India is this year’s Guest of Honour country at the Guadalajara International Book Fair (November 30th to December 8th ). To help you brush up on this exciting and growing market before the fair, today we are sharing an excerpt of our 2018 market guide on India, written by expert consultant Jaya Bhattacharji Rose.
Books in India are known to be low priced since the reader is particular about price points. The most acceptable price points for paperback are INR 299 or below, with hard-backs at INR 699. With rising discounts and returns, these price points are not really tenable but the industry will not raise prices since books are not seen as a consumer product and still have an educational identity. There is no standard preference for formats though paperback is most visible, probably because its production is cost-effective and price point favoured by the buyer.
Recently, publishers have begun to migrate to the “one-book” model whereby a POD vendor provides access to their backlist. In fact, Ingram partnered with Repro to offer publishers the option to publish one title as per a customer’s request. These are usually fulfilled in India by online retailers like Amazon and Flipkart, which has pros and cons. The pros being that it immediately reduces the burden of maintaining a backlist inventory and warehousing costs; it is convenient to the customer to order online; and the turnaround time for fulfillment is 24–48 hours. Emphasis locally is more on customer fulfillment than adherence to time, however, and the pricing is on par with global practices, including the sliding scale of cost to print run. Despite production and fulfillment to the customer being the responsibility of the POD vendor, the challenge lies in the fact that the cost of returns is the publisher’s responsibility. In India, most customers prefer the COD option. Online retailers offer customers a minimum of 1 week to 1 month to return any goods they purchase so books ordered POD become the publisher’s liability. Further, orders made in India can only be fulfilled locally and cannot be shipped abroad. Nevertheless, industry experts reiterate that POD is an important area for international publishers to explore.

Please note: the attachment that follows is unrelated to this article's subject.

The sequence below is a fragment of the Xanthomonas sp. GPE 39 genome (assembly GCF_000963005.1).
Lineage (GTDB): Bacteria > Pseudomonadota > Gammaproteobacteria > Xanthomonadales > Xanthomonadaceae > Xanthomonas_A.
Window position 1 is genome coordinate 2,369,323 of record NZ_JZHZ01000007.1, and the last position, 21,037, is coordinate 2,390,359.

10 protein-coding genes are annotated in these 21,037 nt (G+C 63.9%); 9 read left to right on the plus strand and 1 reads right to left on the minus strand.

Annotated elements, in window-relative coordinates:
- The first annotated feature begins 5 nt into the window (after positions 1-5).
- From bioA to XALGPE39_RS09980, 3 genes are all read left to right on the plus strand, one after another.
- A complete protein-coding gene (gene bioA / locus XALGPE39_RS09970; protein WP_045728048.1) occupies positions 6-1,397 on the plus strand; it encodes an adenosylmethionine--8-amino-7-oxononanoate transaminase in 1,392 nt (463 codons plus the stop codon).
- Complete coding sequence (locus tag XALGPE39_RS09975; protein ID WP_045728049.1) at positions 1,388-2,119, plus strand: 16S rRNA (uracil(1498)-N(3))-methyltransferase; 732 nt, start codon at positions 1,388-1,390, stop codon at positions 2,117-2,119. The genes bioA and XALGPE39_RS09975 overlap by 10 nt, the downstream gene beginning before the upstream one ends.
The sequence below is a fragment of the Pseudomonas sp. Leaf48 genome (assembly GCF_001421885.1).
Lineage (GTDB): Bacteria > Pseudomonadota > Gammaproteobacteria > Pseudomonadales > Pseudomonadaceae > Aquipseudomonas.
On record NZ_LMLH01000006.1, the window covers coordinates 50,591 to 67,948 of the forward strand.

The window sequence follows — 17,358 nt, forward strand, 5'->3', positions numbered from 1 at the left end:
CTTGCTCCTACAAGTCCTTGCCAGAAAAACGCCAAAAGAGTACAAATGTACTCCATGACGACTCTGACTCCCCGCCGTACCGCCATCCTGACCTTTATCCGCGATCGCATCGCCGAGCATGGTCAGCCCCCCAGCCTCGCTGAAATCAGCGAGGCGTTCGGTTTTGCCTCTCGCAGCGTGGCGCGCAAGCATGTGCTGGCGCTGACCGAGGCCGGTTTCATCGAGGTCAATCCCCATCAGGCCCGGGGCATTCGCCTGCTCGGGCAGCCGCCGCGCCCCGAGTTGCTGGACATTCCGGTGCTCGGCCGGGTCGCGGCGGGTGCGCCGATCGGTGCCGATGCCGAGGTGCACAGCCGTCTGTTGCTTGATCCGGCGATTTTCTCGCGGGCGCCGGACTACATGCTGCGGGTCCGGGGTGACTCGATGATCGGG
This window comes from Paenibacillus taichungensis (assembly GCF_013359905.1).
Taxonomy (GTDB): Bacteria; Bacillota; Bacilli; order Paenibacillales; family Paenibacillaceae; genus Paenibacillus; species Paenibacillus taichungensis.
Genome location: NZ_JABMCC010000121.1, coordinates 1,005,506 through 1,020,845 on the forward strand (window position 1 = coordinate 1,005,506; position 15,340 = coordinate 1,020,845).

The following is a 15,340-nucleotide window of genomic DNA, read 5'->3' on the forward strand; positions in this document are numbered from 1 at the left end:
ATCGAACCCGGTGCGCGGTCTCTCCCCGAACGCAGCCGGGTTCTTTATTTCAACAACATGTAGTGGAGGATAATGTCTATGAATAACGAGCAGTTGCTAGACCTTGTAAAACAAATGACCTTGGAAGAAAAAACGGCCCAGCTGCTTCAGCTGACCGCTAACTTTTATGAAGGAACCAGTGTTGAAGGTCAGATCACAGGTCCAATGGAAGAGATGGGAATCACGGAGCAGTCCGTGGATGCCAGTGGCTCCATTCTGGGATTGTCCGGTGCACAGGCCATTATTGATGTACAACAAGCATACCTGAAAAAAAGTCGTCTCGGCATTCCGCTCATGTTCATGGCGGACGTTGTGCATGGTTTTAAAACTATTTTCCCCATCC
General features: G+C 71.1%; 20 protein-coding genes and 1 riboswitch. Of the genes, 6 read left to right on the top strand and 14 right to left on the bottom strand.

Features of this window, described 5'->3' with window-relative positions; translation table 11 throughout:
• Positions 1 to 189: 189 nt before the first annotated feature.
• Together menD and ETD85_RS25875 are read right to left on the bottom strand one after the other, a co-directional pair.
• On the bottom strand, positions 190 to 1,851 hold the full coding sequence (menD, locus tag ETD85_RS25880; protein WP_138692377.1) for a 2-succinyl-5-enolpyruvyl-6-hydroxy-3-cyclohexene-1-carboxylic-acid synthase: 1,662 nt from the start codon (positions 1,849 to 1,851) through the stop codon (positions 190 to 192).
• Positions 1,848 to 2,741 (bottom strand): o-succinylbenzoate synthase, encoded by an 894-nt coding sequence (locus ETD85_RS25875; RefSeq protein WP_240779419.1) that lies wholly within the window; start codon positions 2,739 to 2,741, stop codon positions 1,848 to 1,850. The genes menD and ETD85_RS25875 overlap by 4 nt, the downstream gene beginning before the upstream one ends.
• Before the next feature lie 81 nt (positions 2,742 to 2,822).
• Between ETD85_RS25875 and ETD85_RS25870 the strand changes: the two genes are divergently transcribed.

Ever since the Kindle and other digital devices were introduced, of the 9,000 publishers in India, estimates are that more than 70% have digitized their content to produce ebook versions since smartphones and e-readers offer consumers opportunities to access digital content. Now with the arrival of Kindle Direct Publishing, writers also have the option of self-publishing digitally and circumventing the cost of a print edition. Further, books have emerged as an instrumental category for e-commerce business, accounting for 15% of the overall e-commerce trade, trailing just behind electronics.
Yet, unlike global trends where digital books form a substantial chunk of the entire business by contributing 26% of the revenue, in India ebooks contribute approximately 2%. There are many reasons for this limited penetration in a country where digital devices abound, particularly smartphones, primarily the misconception that downloading ebooks increases data consumption and thus cost. Another reason is the gendered division in families, particularly those who are not rich, where there may be only one phone per family with the data card held by the patriarch who lends it to family as per his convenience, usually Sunday only. Nevertheless, in terms of unit sales, it is still a sizeable number, and announcements such as “Amazon’s audio biz Audible to soon launch in India” integrated with Kindle can only boost ebook sales.